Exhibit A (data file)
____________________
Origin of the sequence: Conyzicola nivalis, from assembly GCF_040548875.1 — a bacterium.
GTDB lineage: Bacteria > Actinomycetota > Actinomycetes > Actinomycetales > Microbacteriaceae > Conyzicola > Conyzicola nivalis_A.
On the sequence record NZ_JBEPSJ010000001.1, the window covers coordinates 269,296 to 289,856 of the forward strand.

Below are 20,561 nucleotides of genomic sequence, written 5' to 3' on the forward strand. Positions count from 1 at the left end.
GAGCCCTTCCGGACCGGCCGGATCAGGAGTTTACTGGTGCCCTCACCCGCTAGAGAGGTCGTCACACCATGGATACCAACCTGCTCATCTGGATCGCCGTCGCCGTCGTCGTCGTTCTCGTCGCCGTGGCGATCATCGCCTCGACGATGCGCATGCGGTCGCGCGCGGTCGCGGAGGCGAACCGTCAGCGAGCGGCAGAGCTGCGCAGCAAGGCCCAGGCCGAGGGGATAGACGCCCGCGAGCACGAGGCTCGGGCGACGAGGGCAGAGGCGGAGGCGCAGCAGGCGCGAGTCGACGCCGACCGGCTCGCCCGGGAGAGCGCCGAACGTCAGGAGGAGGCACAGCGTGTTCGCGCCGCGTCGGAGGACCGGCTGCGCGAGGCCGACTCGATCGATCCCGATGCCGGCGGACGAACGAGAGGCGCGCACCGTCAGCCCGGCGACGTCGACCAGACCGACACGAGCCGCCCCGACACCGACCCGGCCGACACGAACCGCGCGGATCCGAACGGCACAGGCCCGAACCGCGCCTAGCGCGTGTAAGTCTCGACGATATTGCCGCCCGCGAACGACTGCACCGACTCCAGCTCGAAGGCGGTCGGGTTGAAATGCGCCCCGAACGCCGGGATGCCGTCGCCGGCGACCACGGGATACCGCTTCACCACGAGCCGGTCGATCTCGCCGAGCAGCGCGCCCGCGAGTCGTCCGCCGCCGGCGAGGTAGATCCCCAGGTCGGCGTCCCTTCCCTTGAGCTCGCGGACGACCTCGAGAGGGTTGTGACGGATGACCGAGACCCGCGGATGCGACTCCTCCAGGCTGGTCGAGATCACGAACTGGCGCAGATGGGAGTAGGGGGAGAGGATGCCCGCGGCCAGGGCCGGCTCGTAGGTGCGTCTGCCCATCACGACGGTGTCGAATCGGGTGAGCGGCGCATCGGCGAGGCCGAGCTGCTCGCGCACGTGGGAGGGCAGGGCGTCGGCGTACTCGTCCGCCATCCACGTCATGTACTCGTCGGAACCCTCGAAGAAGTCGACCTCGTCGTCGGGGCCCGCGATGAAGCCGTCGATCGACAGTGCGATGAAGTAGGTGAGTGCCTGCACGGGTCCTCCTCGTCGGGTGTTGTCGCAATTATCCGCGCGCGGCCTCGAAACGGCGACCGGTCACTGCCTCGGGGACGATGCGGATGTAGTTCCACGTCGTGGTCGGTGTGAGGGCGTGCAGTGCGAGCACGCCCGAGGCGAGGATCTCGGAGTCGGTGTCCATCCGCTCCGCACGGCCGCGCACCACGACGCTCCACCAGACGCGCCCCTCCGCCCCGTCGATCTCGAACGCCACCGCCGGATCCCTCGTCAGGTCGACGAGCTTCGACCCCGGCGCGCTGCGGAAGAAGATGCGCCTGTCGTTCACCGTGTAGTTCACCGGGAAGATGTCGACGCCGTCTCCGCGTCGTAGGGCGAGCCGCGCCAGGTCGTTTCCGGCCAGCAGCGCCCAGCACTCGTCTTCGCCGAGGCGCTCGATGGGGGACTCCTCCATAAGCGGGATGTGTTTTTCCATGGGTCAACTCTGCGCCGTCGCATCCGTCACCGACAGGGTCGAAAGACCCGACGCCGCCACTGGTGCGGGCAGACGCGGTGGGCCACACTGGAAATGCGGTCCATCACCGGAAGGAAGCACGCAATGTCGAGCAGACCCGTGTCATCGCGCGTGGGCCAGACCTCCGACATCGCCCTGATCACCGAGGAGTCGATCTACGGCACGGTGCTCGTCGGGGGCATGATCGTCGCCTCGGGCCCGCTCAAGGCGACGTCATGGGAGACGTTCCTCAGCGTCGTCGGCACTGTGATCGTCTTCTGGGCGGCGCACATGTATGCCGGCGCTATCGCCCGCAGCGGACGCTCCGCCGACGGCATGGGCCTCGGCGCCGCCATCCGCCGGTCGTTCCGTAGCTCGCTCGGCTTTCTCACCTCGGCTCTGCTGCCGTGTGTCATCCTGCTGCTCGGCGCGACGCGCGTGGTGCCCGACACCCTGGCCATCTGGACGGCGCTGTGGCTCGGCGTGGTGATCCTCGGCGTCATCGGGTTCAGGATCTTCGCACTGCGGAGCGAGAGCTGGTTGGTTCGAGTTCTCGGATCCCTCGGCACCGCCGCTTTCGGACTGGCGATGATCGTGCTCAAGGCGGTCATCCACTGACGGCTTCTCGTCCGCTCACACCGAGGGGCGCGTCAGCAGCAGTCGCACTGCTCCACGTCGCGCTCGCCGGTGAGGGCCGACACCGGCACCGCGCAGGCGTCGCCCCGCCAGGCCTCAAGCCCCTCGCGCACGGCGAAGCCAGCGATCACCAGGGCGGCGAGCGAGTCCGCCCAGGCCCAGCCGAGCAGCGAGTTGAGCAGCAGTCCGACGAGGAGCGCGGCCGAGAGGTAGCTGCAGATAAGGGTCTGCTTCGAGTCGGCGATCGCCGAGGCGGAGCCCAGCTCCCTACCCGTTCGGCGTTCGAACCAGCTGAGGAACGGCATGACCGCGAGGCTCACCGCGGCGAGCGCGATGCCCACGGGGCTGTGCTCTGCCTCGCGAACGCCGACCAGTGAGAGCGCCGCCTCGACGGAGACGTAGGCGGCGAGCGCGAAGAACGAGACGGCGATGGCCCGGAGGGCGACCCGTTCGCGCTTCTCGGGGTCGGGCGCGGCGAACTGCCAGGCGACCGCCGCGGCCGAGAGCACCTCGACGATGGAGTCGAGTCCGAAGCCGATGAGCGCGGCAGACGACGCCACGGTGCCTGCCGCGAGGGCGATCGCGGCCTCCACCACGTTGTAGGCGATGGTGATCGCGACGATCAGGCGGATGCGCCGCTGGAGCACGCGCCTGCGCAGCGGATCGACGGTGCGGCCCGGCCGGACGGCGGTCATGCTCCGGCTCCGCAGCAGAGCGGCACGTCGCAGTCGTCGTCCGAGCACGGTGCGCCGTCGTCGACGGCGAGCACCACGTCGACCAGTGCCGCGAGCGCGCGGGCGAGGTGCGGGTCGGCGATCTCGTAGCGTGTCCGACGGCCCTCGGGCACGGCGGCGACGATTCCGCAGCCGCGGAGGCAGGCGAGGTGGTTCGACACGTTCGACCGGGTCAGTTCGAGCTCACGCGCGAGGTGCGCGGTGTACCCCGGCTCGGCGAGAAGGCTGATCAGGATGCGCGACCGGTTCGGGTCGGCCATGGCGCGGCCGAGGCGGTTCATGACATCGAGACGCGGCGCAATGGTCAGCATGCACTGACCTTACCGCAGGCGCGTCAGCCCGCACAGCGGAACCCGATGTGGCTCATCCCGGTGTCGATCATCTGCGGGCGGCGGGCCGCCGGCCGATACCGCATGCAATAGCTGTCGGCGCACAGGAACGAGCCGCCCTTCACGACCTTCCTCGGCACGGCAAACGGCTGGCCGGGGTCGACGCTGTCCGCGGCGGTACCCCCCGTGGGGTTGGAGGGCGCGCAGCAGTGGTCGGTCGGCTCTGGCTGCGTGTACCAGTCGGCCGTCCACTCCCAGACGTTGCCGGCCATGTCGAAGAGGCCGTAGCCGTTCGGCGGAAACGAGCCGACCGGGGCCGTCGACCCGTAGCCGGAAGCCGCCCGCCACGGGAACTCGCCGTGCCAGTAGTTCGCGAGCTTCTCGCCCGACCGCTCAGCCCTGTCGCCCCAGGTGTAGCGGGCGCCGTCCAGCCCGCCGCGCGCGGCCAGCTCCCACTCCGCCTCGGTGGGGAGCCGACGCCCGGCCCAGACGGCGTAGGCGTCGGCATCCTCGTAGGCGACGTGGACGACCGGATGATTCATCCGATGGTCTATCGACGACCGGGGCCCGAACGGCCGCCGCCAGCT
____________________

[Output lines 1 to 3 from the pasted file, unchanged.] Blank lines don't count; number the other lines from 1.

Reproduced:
Origin of the sequence: Conyzicola nivalis, from assembly GCF_040548875.1 — a bacterium.
GTDB lineage: Bacteria > Actinomycetota > Actinomycetes > Actinomycetales > Microbacteriaceae > Conyzicola > Conyzicola nivalis_A.
On the sequence record NZ_JBEPSJ010000001.1, the window covers coordinates 269,296 to 289,856 of the forward strand.